Skip to main content

Controversial US educationalist Michelle Rhee in talks with Trump

Ms Rhee is a possible contender for the education secretary post, as president-elect Donald Trump picks his cabinet

News article image

Ms Rhee is a possible contender for the education secretary post, as president-elect Donald Trump picks his cabinet

Michelle Rhee, one of the most controversial figures in American education, is among the favourites to become US education secretary, following talks with incoming president Donald Trump.

Ms Rhee met with Mr Trump over the weekend and “enjoyed an in-depth discussion about the future of public education in our country. This included the possibility for increasing competition through charter and choice schools”, according to a statement from Mr Trump’s transition team.

The statement added that increasing the scope of merit-based pay for teachers had also been discussed.

Ms Rhee fired 241 teachers when she was in charge of the public schools in Washington DC, and forced through performance-related pay reforms.

Mr Trump has also met education activist Betsy DeVos, chair of the American Federation for Children  which promotes charter schools and private-school vouchers – about the education secretary role.

The conversation with Ms DeVos had been “focused on the Common Core mission, and setting higher national standards and promoting the growth of schools choice across the nation”, said Mr Trump’s team.

'More choice and competition in schools'

Education did not play a major role in Mr Trump’s presidential campaign, but he did promise a $20 billion (£16 billion) fund to introduce more choice and competition in public schools. He is in favour of the charter school movement and private school vouchers.

He also declared his intention to cut the US Department of Education “way, way, way back” and criticised the recent introduction of the Common Core  – a set of standards and assessments based on what students are expected to know at the end of each year – as “a disaster”.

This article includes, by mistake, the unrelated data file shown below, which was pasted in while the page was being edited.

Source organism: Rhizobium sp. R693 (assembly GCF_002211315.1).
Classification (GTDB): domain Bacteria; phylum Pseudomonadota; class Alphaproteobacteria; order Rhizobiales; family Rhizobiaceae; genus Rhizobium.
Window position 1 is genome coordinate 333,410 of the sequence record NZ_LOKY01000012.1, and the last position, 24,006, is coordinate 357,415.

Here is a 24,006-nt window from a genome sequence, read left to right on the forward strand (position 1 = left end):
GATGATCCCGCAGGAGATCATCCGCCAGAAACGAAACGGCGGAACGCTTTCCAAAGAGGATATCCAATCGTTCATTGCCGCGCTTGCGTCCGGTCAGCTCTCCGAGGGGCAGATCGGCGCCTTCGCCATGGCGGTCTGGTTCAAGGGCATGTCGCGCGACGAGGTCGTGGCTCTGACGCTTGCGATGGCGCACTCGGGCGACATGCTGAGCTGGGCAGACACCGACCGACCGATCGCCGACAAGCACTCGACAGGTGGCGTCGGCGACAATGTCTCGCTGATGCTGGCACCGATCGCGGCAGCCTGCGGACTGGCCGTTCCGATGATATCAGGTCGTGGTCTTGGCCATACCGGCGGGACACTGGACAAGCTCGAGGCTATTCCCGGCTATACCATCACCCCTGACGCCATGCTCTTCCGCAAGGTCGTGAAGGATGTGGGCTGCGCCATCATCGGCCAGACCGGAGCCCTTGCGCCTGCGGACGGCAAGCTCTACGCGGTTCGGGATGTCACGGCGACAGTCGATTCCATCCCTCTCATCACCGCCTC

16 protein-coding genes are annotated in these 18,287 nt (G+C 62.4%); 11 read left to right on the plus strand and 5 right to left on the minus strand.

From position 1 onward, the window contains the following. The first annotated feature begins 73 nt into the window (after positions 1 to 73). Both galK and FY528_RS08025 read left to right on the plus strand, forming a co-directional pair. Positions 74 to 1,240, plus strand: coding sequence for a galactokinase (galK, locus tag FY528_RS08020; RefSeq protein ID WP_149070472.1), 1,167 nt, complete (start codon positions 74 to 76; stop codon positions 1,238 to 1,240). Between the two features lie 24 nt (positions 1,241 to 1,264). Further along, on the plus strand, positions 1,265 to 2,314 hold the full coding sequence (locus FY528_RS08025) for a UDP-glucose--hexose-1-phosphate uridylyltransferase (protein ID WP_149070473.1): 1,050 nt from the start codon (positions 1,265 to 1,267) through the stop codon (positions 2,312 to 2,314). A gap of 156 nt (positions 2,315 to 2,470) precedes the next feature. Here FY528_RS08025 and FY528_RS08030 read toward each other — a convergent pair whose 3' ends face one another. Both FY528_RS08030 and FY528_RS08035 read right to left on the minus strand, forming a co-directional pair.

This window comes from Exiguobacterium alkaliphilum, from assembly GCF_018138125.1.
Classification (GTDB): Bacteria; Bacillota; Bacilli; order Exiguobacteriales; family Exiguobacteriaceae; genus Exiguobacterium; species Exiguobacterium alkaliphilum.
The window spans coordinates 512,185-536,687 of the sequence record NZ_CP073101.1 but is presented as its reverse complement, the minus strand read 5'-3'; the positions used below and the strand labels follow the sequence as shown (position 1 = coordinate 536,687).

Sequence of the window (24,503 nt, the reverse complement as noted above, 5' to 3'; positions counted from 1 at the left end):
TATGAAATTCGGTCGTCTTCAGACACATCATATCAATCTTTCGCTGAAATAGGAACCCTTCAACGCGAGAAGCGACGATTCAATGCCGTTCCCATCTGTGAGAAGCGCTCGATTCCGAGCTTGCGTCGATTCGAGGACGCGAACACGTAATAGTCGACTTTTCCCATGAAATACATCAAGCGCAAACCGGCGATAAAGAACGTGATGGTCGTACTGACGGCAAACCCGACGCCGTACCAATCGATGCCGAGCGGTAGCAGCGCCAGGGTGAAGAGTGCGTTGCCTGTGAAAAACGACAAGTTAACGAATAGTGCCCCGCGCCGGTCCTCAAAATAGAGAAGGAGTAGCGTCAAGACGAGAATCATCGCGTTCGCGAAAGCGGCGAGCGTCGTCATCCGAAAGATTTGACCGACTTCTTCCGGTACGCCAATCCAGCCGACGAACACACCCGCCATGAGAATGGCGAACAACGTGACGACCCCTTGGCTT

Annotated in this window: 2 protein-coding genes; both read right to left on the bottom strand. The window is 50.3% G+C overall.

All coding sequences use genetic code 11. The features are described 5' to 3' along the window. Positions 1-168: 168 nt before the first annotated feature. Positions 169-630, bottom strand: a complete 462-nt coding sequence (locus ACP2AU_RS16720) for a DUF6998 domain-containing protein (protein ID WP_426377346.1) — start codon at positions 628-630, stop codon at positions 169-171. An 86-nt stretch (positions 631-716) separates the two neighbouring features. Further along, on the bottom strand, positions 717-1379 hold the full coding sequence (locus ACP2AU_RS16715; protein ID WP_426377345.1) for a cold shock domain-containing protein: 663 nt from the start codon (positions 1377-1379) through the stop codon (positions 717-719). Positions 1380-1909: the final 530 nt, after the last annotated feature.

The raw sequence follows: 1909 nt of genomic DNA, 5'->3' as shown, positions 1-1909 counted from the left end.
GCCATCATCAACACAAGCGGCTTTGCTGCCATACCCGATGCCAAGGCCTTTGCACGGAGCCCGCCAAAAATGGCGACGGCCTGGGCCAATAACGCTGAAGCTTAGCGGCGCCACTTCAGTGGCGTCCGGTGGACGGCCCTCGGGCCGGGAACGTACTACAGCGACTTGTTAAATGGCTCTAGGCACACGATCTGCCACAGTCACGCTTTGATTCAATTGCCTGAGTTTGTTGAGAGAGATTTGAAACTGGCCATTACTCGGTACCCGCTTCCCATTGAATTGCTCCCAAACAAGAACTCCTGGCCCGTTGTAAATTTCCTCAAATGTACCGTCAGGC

Ms Rhee, a Democrat, would prove a controversial choice for education secretary. As District of Columbia public schools chancellor, she pushed through reforms that tied teacher pay to test scores, and fired large numbers of teachers who received poor evaluations.

After three years in post, she left the chancellor role in 2010 to set up Students First, a non-profit education reform organisation. She stood down from that role in 2014 and has remained largely out of the public spotlight since.

Ms DeVos is a Republican and former chairwoman of the Michigan Republican Party.

It is notable that both of the main frontrunners for the education job are women. Mr Trump is facing criticism for choosing an overwhelmingly male cabinet so far. Kelly Dittmar, assistant research professor at the Centre for American Women and Politics at Rutgers University, New Jersey, told the BBC on Monday that there was little evidence "that women were at the top of the list or really even on the list”.

Eva Moskowitz, a former New York City Council member and founder and chief executive of Success Academy Charter Schools, met with Mr Trump last week, but said afterwards that she was committed to running her schools.

Other names that had been mentioned in relation to the education secretary role included Ben Carson, who also ran for the Republican presidential nomination.

His appointment would have proved highly contentious, given that he denies the theory of evolution, but he now seems unlikely to take up a cabinet role and will probably instead act as an informal adviser to the new president.

Want to keep up with the latest education news and opinion? Follow TES on Twitter and like TES on Facebook

 

 

Log in or register for FREE to continue reading.

It only takes a moment and you'll get access to more news, plus courses, jobs and teaching resources tailored to you